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Guinea bullies others

post #1 of 3
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I don't know why I thought the guineas would be the easy birds... perhaps because they are the ones I expect the least from?

 

We bought a mixed group of day old chicks and keets in June. They are about 4 months old now. We just got the excess roosters sorted out a week or two ago, so now its 2 roosters, 1 probable rooster, 13 hens, and 10 guineas in the coop.  They have a large fenced-in yard to run in, with a few trees to play in/under.  The chicken social dynamics improved considerably when we sorted out the extra roosters. The guineas, not so much.

 

We have 3 royal purples, 5 lavenders and 2 chocolate guineas. There is one royal purple guinea in particular who is a bully to other guineas. He/she (not sure!) particularly likes to chase around 2 of the lavender guineas, although he/she will also chase the 2 chocolates and sometimes other lavenders. I can't tell them apart very well yet so not sure how many get bullied, but I know the 2 lavs for sure because they roost in the window rather than on the roost, and usually hang out with the chickens all day and avoid the other guineas.

 

In retrospect, I guess its silly, but I thought since guineas were such flock-minded birds, they would just make a flock. I didn't think about their social hierarchy excluding just a few of the birds.

 

Any ideas why the guineas are bullying each other? Any thoughts what I can do about it? At the moment, I am inclined to take the biggest bully and toss him/her in with the roosters we sorted out.

Buckeye, Barnevelder, & Delaware chickens, and some guineas.  We try to keep about a dozen of each.
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Buckeye, Barnevelder, & Delaware chickens, and some guineas.  We try to keep about a dozen of each.
Reply
post #2 of 3
Quote:
Originally Posted by BlueShadow View Post
 

I don't know why I thought the guineas would be the easy birds... perhaps because they are the ones I expect the least from?

 

We bought a mixed group of day old chicks and keets in June. They are about 4 months old now. We just got the excess roosters sorted out a week or two ago, so now its 2 roosters, 1 probable rooster, 13 hens, and 10 guineas in the coop.  They have a large fenced-in yard to run in, with a few trees to play in/under.  The chicken social dynamics improved considerably when we sorted out the extra roosters. The guineas, not so much.

 

We have 3 royal purples, 5 lavenders and 2 chocolate guineas. There is one royal purple guinea in particular who is a bully to other guineas. He/she (not sure!) particularly likes to chase around 2 of the lavender guineas, although he/she will also chase the 2 chocolates and sometimes other lavenders. I can't tell them apart very well yet so not sure how many get bullied, but I know the 2 lavs for sure because they roost in the window rather than on the roost, and usually hang out with the chickens all day and avoid the other guineas.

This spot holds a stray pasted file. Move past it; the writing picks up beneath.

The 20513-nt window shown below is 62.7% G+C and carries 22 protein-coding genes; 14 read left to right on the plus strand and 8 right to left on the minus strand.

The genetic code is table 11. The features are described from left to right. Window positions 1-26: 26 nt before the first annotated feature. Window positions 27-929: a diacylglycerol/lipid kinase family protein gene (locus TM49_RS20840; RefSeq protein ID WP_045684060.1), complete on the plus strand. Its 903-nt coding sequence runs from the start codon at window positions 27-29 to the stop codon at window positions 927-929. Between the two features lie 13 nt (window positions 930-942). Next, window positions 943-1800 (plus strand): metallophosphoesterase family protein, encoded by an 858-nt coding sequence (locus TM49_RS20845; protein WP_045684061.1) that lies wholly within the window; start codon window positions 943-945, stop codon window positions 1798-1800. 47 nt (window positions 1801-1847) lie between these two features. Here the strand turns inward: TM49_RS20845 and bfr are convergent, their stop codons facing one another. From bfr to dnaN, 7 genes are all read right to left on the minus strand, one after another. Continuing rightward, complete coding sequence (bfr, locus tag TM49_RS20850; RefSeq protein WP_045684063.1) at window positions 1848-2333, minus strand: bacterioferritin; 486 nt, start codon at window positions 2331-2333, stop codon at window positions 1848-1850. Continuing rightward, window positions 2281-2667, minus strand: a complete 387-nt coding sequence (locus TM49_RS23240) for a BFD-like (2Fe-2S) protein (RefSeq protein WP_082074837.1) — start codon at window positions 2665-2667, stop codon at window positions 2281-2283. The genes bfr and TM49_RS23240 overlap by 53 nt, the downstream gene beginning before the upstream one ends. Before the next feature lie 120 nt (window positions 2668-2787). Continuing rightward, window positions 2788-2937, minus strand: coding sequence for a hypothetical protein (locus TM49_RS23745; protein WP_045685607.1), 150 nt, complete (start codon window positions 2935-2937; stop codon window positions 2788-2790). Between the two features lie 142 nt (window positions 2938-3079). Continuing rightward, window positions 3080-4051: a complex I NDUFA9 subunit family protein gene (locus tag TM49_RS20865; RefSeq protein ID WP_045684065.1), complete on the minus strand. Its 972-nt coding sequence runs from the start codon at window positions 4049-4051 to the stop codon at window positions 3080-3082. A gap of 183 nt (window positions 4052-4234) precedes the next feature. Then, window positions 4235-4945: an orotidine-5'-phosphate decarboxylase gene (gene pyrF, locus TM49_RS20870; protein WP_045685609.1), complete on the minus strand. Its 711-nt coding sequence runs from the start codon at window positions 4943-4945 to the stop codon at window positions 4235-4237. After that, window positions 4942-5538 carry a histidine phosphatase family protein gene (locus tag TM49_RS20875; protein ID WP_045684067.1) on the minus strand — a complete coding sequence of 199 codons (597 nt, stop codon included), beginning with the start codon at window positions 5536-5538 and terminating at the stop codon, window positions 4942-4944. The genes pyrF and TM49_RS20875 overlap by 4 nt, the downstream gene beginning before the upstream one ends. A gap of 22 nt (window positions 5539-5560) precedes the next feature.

In retrospect, I guess its silly, but I thought since guineas were such flock-minded birds, they would just make a flock. I didn't think about their social hierarchy excluding just a few of the birds.

 

Any ideas why the guineas are bullying each other? Any thoughts what I can do about it? At the moment, I am inclined to take the biggest bully and toss him/her in with the roosters we sorted out.


The guineas are bullying each other because that is their nature.  Removing the bully is usually the easiest solution.  Sometimes solitary confinement for a while changes the flock dynamics and the bully's behavior.  Re-homing the bully can be another option.  Then of course the final option of inviting the bully to the family dinner can work very well since guineas are absolutely delicious.

Welsummers, mixed breed chickens, Blue Slate turkeys, Sweetgrass turkeys and guineas.

In wonderful Wyoming.

Bob

 

My photo album

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Welsummers, mixed breed chickens, Blue Slate turkeys, Sweetgrass turkeys and guineas.

In wonderful Wyoming.

Bob

 

My photo album

Reply
post #3 of 3
Thread Starter 
Quote:
Originally Posted by R2elk View Post
 


The guineas are bullying each other because that is their nature.  Removing the bully is usually the easiest solution.  Sometimes solitary confinement for a while changes the flock dynamics and the bully's behavior.  Re-homing the bully can be another option.  Then of course the final option of inviting the bully to the family dinner can work very well since guineas are absolutely delicious.

 

Haha, okay, thanks!  I think then that I will move the bully into the rooster pen for awhile and see what happens.  The bully can live with them until all of the roosters have visited our table, and then I will see if the time with some chicken friends changed his behavior to other guineas. If not, I certainly don't have any problem inviting him to dinner. I just didn't really want that to be the FIRST option!


Edited by BlueShadow - 10/23/15 at 3:39pm
Buckeye, Barnevelder, & Delaware chickens, and some guineas.  We try to keep about a dozen of each.
Reply
Buckeye, Barnevelder, & Delaware chickens, and some guineas.  We try to keep about a dozen of each.
Reply
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